Mathematician, Astronomer, Philosopher and Mystic.
Giordano Bruno (1548 – February 17, 1600), born Filippo Bruno, was an Italian Dominican friar, philosopher, mathematician and astronomer. His cosmological theories went beyond the Copernican model in proposing that the Sun was essentially a star, and moreover, that the universe contained an infinite number of inhabited worlds populated by other intelligent beings. After the Roman Inquisition found him guilty of heresy for his pantheism, he was burned at the stake. After his death he gained considerable fame, particularly among 19th- and early 20th-century commentators who, focusing on his astronomical beliefs, regarded him as a martyr for free thought and modern scientific ideas.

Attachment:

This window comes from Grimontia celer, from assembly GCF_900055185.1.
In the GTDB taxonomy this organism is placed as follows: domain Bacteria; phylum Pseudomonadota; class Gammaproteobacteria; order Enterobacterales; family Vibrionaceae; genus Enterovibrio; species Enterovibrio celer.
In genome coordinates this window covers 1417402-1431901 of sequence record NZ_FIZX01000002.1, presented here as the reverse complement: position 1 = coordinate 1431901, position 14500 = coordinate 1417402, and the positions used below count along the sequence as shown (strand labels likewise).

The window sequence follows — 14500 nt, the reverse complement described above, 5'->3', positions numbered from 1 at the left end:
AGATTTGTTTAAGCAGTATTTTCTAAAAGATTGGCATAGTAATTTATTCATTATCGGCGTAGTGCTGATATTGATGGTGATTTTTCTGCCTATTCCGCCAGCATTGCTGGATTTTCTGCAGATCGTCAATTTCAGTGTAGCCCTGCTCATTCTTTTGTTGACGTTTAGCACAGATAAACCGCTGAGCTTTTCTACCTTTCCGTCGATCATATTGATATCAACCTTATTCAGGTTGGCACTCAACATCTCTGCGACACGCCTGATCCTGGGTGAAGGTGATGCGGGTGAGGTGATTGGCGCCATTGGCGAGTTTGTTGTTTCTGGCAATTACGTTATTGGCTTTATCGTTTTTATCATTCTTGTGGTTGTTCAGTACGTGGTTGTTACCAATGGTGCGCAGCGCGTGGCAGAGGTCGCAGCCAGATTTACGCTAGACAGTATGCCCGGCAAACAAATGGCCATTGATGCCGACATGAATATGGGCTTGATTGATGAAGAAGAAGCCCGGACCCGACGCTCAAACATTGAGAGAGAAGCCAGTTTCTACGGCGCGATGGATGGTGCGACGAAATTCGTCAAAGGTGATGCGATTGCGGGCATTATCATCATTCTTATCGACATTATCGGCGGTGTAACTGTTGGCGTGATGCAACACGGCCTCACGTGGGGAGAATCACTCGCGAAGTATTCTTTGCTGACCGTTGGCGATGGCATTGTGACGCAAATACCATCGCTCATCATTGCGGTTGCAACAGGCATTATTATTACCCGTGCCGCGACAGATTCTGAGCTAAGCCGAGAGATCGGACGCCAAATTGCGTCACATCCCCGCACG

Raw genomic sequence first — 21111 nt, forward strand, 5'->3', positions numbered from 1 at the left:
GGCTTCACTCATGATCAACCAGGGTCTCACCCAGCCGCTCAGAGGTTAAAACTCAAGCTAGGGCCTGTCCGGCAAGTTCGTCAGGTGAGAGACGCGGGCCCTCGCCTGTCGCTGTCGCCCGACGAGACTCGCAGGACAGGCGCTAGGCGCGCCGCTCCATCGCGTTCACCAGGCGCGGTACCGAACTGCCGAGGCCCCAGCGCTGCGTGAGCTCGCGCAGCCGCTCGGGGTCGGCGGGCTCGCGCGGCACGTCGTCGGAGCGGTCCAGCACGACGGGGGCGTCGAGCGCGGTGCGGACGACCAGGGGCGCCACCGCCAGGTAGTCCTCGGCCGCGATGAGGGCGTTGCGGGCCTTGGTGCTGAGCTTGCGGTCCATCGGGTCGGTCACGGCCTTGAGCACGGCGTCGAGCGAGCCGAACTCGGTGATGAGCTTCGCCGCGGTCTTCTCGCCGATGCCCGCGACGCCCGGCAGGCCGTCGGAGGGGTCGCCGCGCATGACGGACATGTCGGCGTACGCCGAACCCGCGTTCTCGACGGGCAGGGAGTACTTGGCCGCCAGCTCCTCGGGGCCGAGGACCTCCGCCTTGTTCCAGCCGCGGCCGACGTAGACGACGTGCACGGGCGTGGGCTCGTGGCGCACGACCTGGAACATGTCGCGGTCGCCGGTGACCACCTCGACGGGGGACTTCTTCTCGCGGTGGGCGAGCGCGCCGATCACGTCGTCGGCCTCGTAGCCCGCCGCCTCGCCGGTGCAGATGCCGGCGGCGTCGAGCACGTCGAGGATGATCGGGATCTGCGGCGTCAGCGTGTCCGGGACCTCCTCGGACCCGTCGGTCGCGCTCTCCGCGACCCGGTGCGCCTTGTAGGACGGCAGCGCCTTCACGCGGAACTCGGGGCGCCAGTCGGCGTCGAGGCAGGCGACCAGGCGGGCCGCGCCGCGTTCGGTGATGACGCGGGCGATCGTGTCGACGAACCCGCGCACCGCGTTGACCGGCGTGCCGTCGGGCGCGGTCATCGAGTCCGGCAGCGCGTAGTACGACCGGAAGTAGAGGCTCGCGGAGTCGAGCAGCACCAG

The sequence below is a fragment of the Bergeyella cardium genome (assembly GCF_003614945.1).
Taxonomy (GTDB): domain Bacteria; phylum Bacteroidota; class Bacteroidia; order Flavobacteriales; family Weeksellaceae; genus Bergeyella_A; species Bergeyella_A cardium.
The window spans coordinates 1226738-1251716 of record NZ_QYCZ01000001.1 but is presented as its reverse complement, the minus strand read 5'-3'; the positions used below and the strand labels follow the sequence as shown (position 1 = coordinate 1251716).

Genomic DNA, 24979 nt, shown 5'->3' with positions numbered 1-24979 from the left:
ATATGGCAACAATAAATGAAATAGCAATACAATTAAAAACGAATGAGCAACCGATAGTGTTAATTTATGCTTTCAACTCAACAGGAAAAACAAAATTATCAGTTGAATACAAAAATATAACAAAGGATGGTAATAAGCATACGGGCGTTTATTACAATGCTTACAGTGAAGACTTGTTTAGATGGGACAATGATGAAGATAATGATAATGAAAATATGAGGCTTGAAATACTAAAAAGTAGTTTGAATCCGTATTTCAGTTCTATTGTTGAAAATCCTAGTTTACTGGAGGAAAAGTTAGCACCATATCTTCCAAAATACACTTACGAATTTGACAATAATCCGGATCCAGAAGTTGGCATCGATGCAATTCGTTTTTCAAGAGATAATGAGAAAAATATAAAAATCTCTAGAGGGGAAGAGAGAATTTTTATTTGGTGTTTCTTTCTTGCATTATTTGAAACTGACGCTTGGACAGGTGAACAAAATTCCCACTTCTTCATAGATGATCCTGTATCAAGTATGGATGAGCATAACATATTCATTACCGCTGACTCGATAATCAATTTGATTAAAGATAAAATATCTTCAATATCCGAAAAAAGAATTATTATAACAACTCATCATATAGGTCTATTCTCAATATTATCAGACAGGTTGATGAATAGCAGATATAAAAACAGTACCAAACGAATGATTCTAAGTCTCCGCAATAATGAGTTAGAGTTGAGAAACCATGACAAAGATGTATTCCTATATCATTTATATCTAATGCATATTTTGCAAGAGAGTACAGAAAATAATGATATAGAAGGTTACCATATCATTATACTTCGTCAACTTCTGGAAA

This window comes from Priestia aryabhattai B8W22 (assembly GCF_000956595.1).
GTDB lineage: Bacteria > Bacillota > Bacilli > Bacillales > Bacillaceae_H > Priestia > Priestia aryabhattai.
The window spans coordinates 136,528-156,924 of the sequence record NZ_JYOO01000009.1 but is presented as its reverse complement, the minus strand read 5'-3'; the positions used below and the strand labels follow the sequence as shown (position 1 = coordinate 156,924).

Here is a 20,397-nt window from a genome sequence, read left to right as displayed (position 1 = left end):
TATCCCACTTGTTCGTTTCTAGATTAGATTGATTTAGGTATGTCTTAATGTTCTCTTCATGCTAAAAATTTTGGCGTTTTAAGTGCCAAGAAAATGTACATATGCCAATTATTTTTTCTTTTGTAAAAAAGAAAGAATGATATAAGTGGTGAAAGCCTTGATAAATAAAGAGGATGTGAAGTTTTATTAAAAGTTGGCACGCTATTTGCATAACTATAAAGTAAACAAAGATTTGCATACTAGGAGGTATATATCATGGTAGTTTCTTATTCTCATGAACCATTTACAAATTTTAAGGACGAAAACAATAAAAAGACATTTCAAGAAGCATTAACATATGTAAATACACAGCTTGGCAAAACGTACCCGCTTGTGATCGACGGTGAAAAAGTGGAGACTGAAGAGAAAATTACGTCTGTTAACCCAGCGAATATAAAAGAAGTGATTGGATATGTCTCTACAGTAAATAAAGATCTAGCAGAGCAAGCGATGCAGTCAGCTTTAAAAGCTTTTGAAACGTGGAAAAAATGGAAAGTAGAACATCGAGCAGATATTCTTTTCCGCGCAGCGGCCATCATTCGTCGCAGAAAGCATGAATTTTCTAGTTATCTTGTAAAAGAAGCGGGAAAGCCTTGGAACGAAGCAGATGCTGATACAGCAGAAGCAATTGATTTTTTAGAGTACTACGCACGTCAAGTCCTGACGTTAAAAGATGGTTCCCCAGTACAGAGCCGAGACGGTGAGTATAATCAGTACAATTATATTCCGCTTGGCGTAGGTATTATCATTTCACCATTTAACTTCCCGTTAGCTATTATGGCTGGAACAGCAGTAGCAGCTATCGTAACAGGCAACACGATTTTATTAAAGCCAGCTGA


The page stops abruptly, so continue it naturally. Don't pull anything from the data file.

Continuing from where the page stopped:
Some assessments suggest that Bruno's ideas about the universe played a smaller role in his trial than his pantheist beliefs, which differed from the interpretations and scope of God held by the Catholic Church. In addition to his cosmological writings, Bruno also wrote extensively on the art of memory, a loosely organized group of mnemonic techniques and principles. The work of Frances Yates, especially influential in anglophone scholarship, argues that Bruno was deeply influenced by the astronomy found in Arab astrology, Neoplatonism and Renaissance Hermeticism. Other recent studies of Bruno have focused on his qualitative approach to mathematics and his application of the spatial paradigms of geometry to language.